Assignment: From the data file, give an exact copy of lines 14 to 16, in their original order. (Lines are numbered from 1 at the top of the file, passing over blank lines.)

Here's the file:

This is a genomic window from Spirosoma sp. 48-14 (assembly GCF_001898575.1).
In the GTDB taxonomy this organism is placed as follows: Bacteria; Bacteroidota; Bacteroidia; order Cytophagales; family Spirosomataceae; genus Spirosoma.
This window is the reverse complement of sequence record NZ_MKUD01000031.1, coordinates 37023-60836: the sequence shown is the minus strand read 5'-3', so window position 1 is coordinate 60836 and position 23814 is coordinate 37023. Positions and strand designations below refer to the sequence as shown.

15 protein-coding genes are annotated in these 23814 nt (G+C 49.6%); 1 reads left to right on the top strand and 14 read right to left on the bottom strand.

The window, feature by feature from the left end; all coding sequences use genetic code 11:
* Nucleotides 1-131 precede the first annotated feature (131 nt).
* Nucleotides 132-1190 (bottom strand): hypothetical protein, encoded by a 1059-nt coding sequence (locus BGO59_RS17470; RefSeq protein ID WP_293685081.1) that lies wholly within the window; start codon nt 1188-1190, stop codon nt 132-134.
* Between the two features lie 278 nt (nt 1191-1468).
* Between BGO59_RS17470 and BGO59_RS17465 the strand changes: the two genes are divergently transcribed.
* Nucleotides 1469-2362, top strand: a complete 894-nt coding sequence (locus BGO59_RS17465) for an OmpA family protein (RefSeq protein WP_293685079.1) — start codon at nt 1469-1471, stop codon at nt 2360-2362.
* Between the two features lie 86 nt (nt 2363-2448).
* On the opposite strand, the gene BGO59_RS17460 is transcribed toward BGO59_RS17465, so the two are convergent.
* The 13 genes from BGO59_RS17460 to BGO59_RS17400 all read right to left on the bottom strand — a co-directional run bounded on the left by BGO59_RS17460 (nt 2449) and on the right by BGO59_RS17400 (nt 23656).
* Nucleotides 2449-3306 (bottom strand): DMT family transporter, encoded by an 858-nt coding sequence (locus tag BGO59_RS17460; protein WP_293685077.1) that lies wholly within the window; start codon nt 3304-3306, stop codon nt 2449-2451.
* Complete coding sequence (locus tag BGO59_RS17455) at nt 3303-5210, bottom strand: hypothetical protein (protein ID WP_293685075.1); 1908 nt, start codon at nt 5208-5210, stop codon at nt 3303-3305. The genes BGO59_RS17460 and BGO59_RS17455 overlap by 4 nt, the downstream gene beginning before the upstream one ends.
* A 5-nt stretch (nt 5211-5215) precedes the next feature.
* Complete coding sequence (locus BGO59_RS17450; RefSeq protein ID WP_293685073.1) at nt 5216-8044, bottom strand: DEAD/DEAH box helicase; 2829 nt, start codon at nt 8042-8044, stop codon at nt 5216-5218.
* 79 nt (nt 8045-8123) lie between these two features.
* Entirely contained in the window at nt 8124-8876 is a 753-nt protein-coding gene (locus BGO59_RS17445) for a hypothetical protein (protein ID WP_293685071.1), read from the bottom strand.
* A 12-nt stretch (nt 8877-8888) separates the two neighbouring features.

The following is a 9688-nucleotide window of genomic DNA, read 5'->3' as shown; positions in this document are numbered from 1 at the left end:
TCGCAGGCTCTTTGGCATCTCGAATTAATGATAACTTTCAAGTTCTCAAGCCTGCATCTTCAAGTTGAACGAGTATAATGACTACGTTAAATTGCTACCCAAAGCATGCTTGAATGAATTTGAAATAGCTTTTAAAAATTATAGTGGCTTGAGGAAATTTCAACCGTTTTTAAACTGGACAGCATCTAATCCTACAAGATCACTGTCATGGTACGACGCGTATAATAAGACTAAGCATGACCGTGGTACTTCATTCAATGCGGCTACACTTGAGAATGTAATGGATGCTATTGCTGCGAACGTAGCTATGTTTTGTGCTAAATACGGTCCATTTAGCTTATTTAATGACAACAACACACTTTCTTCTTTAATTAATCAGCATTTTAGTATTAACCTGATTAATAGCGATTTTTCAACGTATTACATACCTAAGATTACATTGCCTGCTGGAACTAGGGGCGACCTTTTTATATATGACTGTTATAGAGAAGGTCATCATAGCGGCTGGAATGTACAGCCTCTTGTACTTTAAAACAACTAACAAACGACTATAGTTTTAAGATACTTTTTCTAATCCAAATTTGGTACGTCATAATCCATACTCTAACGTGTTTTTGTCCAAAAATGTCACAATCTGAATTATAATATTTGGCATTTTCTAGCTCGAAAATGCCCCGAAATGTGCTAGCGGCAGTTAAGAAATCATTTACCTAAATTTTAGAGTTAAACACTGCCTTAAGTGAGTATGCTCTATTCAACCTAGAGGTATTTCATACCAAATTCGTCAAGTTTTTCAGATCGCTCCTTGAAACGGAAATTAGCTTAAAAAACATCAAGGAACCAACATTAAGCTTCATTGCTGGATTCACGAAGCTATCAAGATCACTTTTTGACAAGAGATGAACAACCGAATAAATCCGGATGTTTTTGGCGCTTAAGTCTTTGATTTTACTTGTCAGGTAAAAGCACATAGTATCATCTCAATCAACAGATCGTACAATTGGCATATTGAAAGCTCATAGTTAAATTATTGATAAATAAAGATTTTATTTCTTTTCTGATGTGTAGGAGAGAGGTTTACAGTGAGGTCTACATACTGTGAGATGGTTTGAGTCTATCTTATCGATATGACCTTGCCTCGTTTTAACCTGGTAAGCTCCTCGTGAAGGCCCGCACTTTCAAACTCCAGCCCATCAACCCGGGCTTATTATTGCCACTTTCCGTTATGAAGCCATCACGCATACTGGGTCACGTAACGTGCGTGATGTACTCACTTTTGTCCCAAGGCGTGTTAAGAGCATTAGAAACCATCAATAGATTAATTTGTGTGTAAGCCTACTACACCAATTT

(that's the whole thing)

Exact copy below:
* Nucleotides 2449-3306 (bottom strand): DMT family transporter, encoded by an 858-nt coding sequence (locus tag BGO59_RS17460; protein WP_293685077.1) that lies wholly within the window; start codon nt 3304-3306, stop codon nt 2449-2451.
* Complete coding sequence (locus tag BGO59_RS17455) at nt 3303-5210, bottom strand: hypothetical protein (protein ID WP_293685075.1); 1908 nt, start codon at nt 5208-5210, stop codon at nt 3303-3305. The genes BGO59_RS17460 and BGO59_RS17455 overlap by 4 nt, the downstream gene beginning before the upstream one ends.
* A 5-nt stretch (nt 5211-5215) precedes the next feature.